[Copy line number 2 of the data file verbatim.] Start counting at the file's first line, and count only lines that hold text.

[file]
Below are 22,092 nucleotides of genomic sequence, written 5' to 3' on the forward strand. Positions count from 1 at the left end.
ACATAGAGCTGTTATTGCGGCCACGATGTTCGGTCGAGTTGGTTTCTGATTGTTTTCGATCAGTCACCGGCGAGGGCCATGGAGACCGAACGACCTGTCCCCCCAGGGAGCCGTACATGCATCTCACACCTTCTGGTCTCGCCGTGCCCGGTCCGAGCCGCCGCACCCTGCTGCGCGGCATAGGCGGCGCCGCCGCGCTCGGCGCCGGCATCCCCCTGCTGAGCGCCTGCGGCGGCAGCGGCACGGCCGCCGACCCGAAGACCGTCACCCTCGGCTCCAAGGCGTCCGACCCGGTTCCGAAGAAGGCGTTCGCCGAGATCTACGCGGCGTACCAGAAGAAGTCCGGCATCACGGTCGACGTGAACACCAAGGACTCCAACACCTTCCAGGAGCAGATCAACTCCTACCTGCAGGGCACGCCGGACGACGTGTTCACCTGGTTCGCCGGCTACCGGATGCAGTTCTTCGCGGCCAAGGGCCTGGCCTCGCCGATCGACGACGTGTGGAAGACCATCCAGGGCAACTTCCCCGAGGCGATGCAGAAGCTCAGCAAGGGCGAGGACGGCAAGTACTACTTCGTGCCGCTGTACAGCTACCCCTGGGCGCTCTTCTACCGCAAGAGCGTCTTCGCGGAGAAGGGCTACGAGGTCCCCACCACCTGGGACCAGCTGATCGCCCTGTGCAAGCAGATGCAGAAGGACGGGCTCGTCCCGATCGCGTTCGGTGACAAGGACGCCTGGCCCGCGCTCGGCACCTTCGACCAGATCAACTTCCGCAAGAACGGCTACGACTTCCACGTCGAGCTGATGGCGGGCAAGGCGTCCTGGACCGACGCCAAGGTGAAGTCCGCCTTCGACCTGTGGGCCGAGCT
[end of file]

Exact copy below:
ACATAGAGCTGTTATTGCGGCCACGATGTTCGGTCGAGTTGGTTTCTGATTGTTTTCGATCAGTCACCGGCGAGGGCCATGGAGACCGAACGACCTGTCCCCCCAGGGAGCCGTACATGCATCTCACACCTTCTGGTCTCGCCGTGCCCGGTCCGAGCCGCCGCACCCTGCTGCGCGGCATAGGCGGCGCCGCCGCGCTCGGCGCCGGCATCCCCCTGCTGAGCGCCTGCGGCGGCAGCGGCACGGCCGCCGACCCGAAGACCGTCACCCTCGGCTCCAAGGCGTCCGACCCGGTTCCGAAGAAGGCGTTCGCCGAGATCTACGCGGCGTACCAGAAGAAGTCCGGCATCACGGTCGACGTGAACACCAAGGACTCCAACACCTTCCAGGAGCAGATCAACTCCTACCTGCAGGGCACGCCGGACGACGTGTTCACCTGGTTCGCCGGCTACCGGATGCAGTTCTTCGCGGCCAAGGGCCTGGCCTCGCCGATCGACGACGTGTGGAAGACCATCCAGGGCAACTTCCCCGAGGCGATGCAGAAGCTCAGCAAGGGCGAGGACGGCAAGTACTACTTCGTGCCGCTGTACAGCTACCCCTGGGCGCTCTTCTACCGCAAGAGCGTCTTCGCGGAGAAGGGCTACGAGGTCCCCACCACCTGGGACCAGCTGATCGCCCTGTGCAAGCAGATGCAGAAGGACGGGCTCGTCCCGATCGCGTTCGGTGACAAGGACGCCTGGCCCGCGCTCGGCACCTTCGACCAGATCAACTTCCGCAAGAACGGCTACGACTTCCACGTCGAGCTGATGGCGGGCAAGGCGTCCTGGACCGACGCCAAGGTGAAGTCCGCCTTCGACCTGTGGGCCGAGCT